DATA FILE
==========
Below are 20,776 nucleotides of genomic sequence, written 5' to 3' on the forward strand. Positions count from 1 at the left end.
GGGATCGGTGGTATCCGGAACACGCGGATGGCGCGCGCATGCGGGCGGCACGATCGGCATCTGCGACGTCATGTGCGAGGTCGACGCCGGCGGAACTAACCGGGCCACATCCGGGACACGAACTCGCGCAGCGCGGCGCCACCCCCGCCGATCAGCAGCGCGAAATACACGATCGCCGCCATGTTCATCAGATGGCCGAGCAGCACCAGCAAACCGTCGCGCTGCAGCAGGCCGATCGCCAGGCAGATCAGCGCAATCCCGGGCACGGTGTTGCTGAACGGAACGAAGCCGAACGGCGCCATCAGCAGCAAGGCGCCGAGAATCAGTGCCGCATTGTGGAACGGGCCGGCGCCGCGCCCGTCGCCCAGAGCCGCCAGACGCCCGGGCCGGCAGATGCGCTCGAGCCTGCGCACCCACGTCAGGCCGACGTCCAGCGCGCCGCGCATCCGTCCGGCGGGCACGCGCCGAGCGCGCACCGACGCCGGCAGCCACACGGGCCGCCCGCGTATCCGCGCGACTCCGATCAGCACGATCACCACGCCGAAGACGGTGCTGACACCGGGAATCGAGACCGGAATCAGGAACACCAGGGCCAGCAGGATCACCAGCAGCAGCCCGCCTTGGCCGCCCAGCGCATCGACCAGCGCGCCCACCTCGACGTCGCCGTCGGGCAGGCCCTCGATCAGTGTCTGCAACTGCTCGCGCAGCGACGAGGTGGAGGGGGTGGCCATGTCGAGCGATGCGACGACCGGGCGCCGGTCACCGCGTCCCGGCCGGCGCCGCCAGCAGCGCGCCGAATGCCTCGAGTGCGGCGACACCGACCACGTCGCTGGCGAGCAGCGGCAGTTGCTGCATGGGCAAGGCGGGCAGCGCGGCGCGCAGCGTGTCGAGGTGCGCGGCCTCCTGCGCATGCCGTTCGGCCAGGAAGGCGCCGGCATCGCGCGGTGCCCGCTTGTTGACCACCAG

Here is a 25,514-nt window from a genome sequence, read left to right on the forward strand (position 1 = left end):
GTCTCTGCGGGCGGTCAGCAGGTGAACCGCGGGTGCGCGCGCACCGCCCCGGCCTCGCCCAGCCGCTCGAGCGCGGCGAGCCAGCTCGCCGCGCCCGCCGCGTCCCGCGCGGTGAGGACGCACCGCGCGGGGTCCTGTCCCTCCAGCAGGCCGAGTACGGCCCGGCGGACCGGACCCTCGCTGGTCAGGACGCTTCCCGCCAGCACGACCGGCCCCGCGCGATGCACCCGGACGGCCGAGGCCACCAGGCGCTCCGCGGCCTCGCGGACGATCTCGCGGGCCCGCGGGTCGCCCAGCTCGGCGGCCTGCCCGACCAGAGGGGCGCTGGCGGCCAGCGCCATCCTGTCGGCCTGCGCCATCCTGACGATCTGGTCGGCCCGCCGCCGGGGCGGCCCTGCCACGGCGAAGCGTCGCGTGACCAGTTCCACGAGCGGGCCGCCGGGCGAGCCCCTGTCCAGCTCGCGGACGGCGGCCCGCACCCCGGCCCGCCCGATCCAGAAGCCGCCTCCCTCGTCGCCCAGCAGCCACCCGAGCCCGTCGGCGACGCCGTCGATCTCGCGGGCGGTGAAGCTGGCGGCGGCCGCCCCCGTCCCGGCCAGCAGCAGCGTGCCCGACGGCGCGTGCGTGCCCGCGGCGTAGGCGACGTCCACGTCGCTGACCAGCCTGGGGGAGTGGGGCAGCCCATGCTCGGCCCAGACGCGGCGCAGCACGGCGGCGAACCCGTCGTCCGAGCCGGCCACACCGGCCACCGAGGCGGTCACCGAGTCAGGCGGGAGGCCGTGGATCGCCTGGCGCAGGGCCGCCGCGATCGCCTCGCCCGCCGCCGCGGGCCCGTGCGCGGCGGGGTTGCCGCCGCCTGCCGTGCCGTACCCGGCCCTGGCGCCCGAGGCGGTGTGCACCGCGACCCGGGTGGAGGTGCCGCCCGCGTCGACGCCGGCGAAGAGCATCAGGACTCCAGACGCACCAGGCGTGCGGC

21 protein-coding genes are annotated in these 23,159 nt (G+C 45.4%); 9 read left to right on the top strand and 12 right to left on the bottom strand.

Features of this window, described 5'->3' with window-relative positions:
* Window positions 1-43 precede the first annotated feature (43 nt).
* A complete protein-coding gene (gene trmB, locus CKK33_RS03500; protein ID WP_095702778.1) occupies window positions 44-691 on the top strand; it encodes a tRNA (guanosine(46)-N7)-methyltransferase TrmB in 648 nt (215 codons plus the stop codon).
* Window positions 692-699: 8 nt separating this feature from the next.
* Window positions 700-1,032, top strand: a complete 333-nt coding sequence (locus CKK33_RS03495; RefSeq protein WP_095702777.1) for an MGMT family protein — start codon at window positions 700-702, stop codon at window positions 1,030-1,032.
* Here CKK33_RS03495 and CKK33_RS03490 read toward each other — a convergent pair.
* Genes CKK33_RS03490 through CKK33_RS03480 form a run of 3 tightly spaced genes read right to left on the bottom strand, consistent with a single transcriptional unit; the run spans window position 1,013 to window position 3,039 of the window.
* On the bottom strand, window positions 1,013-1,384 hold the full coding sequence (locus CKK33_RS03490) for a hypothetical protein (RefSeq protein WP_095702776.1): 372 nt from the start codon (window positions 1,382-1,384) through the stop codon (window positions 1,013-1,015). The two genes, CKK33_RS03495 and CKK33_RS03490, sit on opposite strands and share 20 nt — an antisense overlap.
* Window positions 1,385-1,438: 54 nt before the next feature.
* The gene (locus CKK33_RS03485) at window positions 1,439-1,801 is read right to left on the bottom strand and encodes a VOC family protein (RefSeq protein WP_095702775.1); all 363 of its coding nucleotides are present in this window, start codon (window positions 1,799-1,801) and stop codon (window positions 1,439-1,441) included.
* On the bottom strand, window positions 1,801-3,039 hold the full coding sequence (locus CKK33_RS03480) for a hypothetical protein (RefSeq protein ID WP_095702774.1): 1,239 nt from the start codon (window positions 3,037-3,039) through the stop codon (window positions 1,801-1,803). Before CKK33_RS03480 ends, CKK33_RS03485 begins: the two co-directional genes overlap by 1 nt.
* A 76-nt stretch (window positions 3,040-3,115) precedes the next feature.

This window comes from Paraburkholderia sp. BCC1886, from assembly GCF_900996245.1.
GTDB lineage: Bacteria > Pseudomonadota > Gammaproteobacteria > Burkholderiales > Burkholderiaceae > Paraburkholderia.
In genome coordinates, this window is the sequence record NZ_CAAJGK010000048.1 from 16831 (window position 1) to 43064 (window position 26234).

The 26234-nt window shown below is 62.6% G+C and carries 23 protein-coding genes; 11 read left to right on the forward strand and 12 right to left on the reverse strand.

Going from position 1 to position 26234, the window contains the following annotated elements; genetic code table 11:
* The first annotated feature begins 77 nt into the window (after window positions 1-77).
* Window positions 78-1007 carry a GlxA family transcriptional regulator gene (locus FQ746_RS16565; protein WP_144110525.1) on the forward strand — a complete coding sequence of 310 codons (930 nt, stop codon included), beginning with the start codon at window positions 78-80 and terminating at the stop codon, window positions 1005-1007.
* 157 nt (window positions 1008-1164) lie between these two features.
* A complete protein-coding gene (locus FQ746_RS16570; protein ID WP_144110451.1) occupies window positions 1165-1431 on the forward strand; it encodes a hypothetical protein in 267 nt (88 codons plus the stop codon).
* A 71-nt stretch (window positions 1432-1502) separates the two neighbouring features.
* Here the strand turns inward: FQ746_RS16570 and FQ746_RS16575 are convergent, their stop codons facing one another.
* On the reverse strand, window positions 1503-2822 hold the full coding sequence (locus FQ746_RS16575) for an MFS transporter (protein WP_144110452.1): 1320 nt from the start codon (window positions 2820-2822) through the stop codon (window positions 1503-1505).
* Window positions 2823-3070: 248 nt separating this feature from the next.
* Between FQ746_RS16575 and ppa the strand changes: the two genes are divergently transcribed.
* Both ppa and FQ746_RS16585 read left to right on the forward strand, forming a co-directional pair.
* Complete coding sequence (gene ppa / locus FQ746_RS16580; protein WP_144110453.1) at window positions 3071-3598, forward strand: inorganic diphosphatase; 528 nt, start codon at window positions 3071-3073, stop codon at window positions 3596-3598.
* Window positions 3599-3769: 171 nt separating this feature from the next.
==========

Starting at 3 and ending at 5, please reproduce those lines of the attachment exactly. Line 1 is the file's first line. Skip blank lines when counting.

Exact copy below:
Here is a 25,514-nt window from a genome sequence, read left to right on the forward strand (position 1 = left end):
GTCTCTGCGGGCGGTCAGCAGGTGAACCGCGGGTGCGCGCGCACCGCCCCGGCCTCGCCCAGCCGCTCGAGCGCGGCGAGCCAGCTCGCCGCGCCCGCCGCGTCCCGCGCGGTGAGGACGCACCGCGCGGGGTCCTGTCCCTCCAGCAGGCCGAGTACGGCCCGGCGGACCGGACCCTCGCTGGTCAGGACGCTTCCCGCCAGCACGACCGGCCCCGCGCGATGCACCCGGACGGCCGAGGCCACCAGGCGCTCCGCGGCCTCGCGGACGATCTCGCGGGCCCGCGGGTCGCCCAGCTCGGCGGCCTGCCCGACCAGAGGGGCGCTGGCGGCCAGCGCCATCCTGTCGGCCTGCGCCATCCTGACGATCTGGTCGGCCCGCCGCCGGGGCGGCCCTGCCACGGCGAAGCGTCGCGTGACCAGTTCCACGAGCGGGCCGCCGGGCGAGCCCCTGTCCAGCTCGCGGACGGCGGCCCGCACCCCGGCCCGCCCGATCCAGAAGCCGCCTCCCTCGTCGCCCAGCAGCCACCCGAGCCCGTCGGCGACGCCGTCGATCTCGCGGGCGGTGAAGCTGGCGGCGGCCGCCCCCGTCCCGGCCAGCAGCAGCGTGCCCGACGGCGCGTGCGTGCCCGCGGCGTAGGCGACGTCCACGTCGCTGACCAGCCTGGGGGAGTGGGGCAGCCCATGCTCGGCCCAGACGCGGCGCAGCACGGCGGCGAACCCGTCGTCCGAGCCGGCCACACCGGCCACCGAGGCGGTCACCGAGTCAGGCGGGAGGCCGTGGATCGCCTGGCGCAGGGCCGCCGCGATCGCCTCGCCCGCCGCCGCGGGCCCGTGCGCGGCGGGGTTGCCGCCGCCTGCCGTGCCGTACCCGGCCCTGGCGCCCGAGGCGGTGTGCACCGCGACCCGGGTGGAGGTGCCGCCCGCGTCGACGCCGGCGAAGAGCATCAGGACTCCAGACGCACCAGGCGTGCGGC

21 protein-coding genes are annotated in these 23,159 nt (G+C 45.4%); 9 read left to right on the top strand and 12 right to left on the bottom strand.